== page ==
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Chapter 3 Summary.pdf

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Bridget O' Shaughnessy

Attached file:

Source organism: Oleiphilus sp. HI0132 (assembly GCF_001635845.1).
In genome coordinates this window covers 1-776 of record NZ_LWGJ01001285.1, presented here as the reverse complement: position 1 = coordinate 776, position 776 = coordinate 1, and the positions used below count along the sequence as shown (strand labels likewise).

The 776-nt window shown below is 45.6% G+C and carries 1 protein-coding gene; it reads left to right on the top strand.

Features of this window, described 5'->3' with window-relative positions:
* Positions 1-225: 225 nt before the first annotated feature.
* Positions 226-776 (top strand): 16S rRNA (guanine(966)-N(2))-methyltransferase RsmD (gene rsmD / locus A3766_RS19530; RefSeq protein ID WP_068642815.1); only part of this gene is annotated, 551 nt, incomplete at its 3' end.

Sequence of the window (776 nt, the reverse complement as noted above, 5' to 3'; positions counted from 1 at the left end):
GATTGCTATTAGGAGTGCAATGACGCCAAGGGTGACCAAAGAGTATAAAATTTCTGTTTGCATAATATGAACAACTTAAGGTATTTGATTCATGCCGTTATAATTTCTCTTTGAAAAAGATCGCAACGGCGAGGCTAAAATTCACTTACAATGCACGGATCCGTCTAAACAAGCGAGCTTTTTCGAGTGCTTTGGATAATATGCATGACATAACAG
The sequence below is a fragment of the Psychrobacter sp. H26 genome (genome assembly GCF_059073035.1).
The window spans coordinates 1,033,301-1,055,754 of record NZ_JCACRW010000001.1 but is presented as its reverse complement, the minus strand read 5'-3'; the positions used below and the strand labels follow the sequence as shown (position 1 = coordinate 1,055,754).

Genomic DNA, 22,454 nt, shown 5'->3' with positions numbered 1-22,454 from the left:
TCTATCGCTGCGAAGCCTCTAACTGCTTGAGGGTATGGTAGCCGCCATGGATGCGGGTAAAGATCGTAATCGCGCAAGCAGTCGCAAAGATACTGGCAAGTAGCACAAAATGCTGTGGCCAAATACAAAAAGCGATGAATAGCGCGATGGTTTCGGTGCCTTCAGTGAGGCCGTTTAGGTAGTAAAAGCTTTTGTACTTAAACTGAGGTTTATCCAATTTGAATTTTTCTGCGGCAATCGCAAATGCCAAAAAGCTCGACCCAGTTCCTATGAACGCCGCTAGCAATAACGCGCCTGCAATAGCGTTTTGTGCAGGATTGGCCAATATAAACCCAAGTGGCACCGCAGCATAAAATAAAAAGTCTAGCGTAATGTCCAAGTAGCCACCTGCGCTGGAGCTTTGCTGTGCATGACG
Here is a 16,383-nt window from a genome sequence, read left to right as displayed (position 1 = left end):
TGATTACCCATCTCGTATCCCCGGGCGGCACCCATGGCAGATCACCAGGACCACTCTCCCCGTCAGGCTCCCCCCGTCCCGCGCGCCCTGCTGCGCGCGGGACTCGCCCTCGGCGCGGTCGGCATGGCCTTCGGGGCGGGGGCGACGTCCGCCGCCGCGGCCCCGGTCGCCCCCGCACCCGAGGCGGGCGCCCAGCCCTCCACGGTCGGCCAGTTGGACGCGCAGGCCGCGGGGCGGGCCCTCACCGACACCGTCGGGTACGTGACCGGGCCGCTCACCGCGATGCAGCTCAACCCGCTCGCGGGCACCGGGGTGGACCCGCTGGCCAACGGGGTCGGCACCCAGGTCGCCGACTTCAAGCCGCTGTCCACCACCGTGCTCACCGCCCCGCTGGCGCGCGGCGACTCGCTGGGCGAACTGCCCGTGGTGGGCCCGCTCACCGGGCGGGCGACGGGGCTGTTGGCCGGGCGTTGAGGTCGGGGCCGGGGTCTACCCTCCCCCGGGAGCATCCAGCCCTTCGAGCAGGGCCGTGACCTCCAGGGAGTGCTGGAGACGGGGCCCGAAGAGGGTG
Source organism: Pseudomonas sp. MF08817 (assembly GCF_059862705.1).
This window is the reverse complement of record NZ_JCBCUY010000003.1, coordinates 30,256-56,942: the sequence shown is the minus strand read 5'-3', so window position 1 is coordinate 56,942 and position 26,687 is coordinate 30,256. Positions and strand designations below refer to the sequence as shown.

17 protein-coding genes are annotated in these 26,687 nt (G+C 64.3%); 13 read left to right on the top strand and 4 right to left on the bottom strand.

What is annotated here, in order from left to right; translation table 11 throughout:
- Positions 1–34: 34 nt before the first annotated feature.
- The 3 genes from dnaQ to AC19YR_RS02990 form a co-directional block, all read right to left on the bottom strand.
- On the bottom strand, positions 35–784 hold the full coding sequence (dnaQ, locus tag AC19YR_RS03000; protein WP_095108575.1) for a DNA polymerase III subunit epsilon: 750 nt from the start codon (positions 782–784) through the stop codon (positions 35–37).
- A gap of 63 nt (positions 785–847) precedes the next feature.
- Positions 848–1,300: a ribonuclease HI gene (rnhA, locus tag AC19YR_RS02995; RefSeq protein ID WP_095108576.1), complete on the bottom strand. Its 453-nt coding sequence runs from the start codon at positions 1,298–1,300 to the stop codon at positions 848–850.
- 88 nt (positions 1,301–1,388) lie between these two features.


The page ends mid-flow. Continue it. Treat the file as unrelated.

Chapter 3/Interdependence and the Gains from Trade ☞ Summary of Notes from Chapter 3 and Practice Questions KEY POINTS: 1. Each person consumes goods and services produced by many other people both in our country and around the world. Interdependence and trade are desirable because they allow everyone to enjoy a greater quantity and variety of goods and services.1 2. There are two ways to compare the ability of two people in producing a good. The person who can produce the good with a smaller quantity of inputs is said to have anbsolute advantage in producing the good. The person who has the smaller opportunity cost of producing the good is said to have a comparative advantage. The gains from trade are based on comparative advantage, not absolute advantage. 3. Trade makes everyone better off because it allows people to specialize in those activities in which they have a comparative advantage. 4. The principle of comparative advantage applies to countries as well as people. Economists use the principle of comparative advantage to advocate free trade among countries. I. A Parable for the Modern Economy: This is the example that is available on text book. In class a different example will be discussed. A. Example: two goods—meat and potatoes and two people—a cattle rancher and a potato farmer (each of whom like to consume both potatoes and meat). 1. The gains from trade are obvious if the farmer can only grow potatoes and the rancher can only raise cattle. 2. The gains from trade are also fairly obvious if, instead, the farmer can raise cattle as well as grow potatoes, but he is not as good at it and the rancher can grow potatoes in addition to raising cattle, but her land is not well suited for it. 3. The gains from trade are not as clear if either the farmer or the rancher is better at producing both potatoes and meat. B. Production Possibilities 1. The farmer and rancher both work 8 hours per day and can use this time to grow potatoes, raise cattle, or both. 2. The table below shows the amount of time each takes to produce 1 kilogram of either good: 1 Page Chapter 3/Interdependence and the Gains from Trade ☞ Minutes Needed to Amount Produced in 8 Hours Make 1Kilogram of: Meat Potatoes Meat Potatoes Farmer 60 min./kg 15 min./kg 8/1=8 kg 8/0.25=32 kg Rancher 20 min./kg 10 min./kg 8/0.33=24 kg 8/0.16=48 kg 3. The production possibilities can also be graphed. a. These production possibilities frontiers are drawn linearly instead of being bowed out. This assumes that the farmer's and the rancher's technology for producing meat and potatoes allows them to switch between producing one good and the other at a constant rate. b. As we saw in Chapter 2, these production possibilities frontiers represent the principles of tradeoffs and opportunity costs. 4. We will assume that the farmer and rancher divide their time equally between raising cattle and growing potatoes. Figure 3.1 a. The farmer produces (and consumes) at point A—16 kilograms of potatoes and 4 kilograms of meat. b. The rancher produces (and consumes) at point B—24 kilograms of potatoes and 12 kilograms of meat. C. Specialization and Trade 2 Page Chapter 3/Interdependence and the Gains from Trade ☞ 1. Suppose the rancher suggests that the farmer specialize in the production of potatoes and then trade with the rancher for meat. a. The rancher will spend 6 hours a day producing meat (18 kilograms) and 2 hours a week growing potatoes (12 kilograms). b. The farmer will spend 8 hours a day growing potatoes (32 kilograms). c. The rancher will trade 5 kilograms of meat for 15 kilograms of potatoes. Figure 3.2 2. End results: a. The rancher produces 18 kilograms of meat and trades 5 leaving him with 13 kilograms of meat. He also grows 12 kilograms of potatoes and receives 15 kilograms in the trade, leaving him with 27 kilograms of potatoes. b. The farmer produces 32 kilograms of potatoes and trades 15 leaving him with 17 kilograms. He also receives 5 kilograms of meat in the trade with the rancher. 3. In both cases, they are able to consume quantities of potatoes and meat after the trade t
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